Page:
Coalition Urging Trump to Ease Restrictions & Allow Medical Professionals to Research Solutions to COVID-19

Hawaii Attorney General Clare E. Connors today joined a coalition of 15 attorneys general led by California in sending a letter to President Trump and
the Department of Health and Human Services calling on the Administration to end its research ban on fetal tissue to aid the nation’s medical response to the COVID-19 pandemic. The attorneys general argue that this exemption could help scientists develop vaccines and study the virus’ impacts on pregnant women and children.

“A better understanding of COVID-19 is critical to stopping the spread,” said Attorney General Connors. “With the states doing everything they can to flatten the curve, the federal administration needs to do everything it can so that scientists and medical professionals are able to find solutions.”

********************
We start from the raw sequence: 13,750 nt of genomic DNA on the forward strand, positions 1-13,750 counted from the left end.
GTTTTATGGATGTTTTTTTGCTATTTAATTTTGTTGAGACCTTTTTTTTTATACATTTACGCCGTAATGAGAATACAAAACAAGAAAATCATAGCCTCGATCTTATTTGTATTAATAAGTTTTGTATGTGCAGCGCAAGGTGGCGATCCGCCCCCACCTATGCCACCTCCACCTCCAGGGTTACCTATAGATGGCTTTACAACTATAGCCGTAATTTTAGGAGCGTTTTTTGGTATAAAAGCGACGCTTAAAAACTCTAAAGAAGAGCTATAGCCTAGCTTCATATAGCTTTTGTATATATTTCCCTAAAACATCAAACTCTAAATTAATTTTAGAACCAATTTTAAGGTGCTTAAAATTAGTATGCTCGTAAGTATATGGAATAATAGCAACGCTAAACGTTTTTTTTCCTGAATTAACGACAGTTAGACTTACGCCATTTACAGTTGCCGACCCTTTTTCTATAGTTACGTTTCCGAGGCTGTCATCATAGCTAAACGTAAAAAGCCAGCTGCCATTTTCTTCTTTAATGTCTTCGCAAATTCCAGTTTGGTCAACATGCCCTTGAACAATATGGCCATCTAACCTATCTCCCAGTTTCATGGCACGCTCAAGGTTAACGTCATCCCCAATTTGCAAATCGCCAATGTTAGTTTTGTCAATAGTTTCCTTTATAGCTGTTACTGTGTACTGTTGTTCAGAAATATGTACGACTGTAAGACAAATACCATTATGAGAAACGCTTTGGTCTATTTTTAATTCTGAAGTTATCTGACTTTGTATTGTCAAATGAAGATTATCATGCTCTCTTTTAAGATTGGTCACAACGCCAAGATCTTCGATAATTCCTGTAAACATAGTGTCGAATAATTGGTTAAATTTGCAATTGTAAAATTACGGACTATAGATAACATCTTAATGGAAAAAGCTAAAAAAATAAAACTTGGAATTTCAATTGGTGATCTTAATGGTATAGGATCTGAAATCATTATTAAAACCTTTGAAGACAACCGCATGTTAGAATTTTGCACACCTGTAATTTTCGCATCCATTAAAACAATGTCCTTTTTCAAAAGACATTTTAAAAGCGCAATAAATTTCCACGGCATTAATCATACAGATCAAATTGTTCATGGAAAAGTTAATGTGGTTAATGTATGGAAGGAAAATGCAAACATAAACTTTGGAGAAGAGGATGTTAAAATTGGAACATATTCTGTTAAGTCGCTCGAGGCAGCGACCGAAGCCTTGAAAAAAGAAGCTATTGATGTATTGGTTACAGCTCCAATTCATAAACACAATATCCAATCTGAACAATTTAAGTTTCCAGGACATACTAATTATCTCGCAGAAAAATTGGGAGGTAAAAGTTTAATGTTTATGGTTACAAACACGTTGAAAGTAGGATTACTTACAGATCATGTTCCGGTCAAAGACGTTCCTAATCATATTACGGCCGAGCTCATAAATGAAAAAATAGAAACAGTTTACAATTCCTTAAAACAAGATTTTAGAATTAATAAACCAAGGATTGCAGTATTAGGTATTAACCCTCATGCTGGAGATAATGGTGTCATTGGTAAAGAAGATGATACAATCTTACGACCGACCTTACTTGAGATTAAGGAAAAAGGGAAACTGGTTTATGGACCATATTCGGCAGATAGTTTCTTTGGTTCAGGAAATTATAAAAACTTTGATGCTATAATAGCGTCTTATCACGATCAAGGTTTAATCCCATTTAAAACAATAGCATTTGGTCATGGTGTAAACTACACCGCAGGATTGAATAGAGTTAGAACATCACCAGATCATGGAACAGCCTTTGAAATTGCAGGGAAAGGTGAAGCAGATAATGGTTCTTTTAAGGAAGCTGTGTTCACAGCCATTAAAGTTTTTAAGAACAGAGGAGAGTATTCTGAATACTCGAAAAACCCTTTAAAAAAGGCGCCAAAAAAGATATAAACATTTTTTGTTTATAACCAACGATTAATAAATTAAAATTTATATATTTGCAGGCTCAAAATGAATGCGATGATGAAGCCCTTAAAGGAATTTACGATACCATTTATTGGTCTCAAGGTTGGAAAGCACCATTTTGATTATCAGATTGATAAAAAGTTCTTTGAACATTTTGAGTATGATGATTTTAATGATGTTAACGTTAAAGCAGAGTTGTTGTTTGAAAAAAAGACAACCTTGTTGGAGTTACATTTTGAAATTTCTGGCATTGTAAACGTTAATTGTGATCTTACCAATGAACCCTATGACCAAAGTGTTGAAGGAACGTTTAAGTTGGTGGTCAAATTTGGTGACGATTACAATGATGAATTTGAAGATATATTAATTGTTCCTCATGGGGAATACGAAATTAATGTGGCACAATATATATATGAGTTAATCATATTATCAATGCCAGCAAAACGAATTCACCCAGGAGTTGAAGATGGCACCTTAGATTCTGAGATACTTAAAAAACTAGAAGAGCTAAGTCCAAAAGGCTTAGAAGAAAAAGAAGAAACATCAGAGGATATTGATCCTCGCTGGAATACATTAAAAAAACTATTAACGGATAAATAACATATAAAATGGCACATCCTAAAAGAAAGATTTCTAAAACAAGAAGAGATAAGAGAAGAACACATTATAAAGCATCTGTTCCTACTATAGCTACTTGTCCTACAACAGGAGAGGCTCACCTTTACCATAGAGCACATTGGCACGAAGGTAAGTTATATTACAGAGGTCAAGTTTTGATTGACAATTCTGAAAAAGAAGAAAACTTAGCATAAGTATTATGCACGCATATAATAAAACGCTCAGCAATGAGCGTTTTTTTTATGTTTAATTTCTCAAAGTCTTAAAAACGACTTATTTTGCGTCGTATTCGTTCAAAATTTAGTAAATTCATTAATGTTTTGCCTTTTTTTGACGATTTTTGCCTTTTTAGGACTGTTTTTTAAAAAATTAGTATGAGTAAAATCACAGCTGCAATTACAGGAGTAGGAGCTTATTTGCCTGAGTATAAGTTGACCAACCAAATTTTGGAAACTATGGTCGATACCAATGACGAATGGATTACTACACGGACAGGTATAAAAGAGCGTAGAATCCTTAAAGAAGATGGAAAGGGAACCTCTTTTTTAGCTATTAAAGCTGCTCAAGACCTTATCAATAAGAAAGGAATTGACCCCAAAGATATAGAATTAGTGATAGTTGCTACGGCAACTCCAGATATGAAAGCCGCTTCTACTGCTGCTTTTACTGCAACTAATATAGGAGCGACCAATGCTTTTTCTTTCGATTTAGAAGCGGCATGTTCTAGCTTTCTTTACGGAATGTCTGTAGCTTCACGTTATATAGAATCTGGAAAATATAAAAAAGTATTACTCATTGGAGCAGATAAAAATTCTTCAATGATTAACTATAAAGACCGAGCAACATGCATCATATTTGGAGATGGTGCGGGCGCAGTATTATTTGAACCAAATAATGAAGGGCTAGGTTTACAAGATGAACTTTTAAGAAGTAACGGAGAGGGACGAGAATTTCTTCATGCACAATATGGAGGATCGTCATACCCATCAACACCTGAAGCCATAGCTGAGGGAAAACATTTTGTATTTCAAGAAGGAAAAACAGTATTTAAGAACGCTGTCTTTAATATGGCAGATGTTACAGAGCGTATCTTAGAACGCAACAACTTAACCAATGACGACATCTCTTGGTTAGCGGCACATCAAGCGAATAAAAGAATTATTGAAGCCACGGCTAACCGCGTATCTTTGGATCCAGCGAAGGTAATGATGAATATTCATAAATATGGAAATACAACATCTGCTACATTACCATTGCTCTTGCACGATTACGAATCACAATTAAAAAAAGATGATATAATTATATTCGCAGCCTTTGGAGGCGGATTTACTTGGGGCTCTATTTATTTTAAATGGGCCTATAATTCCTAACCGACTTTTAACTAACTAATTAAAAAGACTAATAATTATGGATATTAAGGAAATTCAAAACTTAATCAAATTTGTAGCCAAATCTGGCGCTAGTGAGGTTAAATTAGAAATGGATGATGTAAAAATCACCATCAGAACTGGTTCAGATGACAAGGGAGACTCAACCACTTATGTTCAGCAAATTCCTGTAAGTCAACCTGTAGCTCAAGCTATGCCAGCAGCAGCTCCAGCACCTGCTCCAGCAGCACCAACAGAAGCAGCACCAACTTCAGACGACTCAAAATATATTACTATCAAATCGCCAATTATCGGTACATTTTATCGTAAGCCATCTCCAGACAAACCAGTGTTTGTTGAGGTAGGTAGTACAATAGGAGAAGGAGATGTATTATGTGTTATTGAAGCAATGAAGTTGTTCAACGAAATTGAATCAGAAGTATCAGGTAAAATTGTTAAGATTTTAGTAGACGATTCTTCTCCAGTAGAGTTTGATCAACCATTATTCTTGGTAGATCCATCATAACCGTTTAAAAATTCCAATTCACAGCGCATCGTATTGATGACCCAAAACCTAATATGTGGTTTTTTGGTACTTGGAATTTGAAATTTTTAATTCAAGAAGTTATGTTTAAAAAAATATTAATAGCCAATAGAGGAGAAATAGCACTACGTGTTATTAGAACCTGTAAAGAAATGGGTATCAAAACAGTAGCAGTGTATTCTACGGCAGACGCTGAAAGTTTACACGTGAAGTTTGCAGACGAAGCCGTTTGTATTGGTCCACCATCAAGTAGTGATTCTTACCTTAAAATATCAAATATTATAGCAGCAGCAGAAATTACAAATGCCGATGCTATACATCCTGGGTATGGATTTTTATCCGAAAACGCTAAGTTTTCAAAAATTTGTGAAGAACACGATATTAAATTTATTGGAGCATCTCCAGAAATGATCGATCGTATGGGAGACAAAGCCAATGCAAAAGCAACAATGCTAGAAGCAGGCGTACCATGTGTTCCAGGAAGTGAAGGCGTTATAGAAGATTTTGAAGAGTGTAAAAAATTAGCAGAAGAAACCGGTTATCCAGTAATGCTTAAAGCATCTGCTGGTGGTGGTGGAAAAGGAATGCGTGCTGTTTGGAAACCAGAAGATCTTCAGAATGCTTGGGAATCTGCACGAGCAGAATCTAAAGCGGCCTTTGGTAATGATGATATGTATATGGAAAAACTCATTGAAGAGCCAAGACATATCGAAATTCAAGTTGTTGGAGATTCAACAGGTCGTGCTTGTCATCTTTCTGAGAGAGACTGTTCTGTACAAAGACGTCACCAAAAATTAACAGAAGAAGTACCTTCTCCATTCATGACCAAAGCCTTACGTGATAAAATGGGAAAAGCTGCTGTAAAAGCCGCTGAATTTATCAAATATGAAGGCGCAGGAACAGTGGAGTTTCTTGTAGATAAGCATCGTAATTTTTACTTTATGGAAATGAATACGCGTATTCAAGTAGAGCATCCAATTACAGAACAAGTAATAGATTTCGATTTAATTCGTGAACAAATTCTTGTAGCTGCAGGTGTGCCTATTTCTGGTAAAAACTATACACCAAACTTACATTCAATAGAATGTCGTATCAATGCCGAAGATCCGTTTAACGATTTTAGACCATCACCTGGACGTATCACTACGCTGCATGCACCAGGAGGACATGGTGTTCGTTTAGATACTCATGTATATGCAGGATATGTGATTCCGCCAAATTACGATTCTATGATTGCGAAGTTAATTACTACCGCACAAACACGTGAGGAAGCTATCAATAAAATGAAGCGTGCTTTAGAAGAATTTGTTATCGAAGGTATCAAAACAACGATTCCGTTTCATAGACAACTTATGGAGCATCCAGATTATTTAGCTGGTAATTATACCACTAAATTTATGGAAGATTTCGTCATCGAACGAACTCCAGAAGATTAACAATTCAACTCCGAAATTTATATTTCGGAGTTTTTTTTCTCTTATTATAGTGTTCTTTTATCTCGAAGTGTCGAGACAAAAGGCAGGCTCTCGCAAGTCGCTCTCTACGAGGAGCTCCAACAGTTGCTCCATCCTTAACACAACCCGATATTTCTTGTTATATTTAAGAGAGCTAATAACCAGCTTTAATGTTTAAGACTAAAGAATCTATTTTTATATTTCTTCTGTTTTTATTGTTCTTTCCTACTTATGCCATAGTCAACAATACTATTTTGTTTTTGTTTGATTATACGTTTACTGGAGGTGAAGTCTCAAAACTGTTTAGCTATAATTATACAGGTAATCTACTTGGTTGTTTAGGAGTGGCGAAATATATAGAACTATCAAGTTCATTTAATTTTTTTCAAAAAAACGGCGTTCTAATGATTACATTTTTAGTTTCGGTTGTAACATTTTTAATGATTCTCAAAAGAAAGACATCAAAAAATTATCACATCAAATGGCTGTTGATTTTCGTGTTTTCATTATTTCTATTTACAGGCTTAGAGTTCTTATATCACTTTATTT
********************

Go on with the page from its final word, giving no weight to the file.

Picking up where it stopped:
Scientists at the National Institute of Health who are working on potential therapies for COVID-19 have been appealing the administration for permission to work on fetal tissue, arguing that the current ban hampers our nation’s ability to address COVID-19. Research using fetal tissue has led to the development of other vaccines such as those for polio, rubella, and measles.

According to the American Medical Association, “fetal tissue has also been used to study the mechanism of viral infections and to diagnose viral infections and inherited diseases, as well as to develop transplant therapies,” – work that is pertinent to the current COVID-19 health crisis. Recognizing the importance of these scientific contributions, in 1993 members of Congress on both sides of the aisle voted to legalize fetal tissue research. The attorneys general argue that the June 2019 ban impedes necessary research efforts during this unprecedented public health crisis, and urge the administration to lift the ban.

In sending the letter, Attorney General Connors joins the attorneys general of California, Connecticut, District of Columbia, Delaware, Iowa, Massachusetts, Michigan, Maine, Nevada, New York, Oregon, Vermont, Virginia and Wisconsin.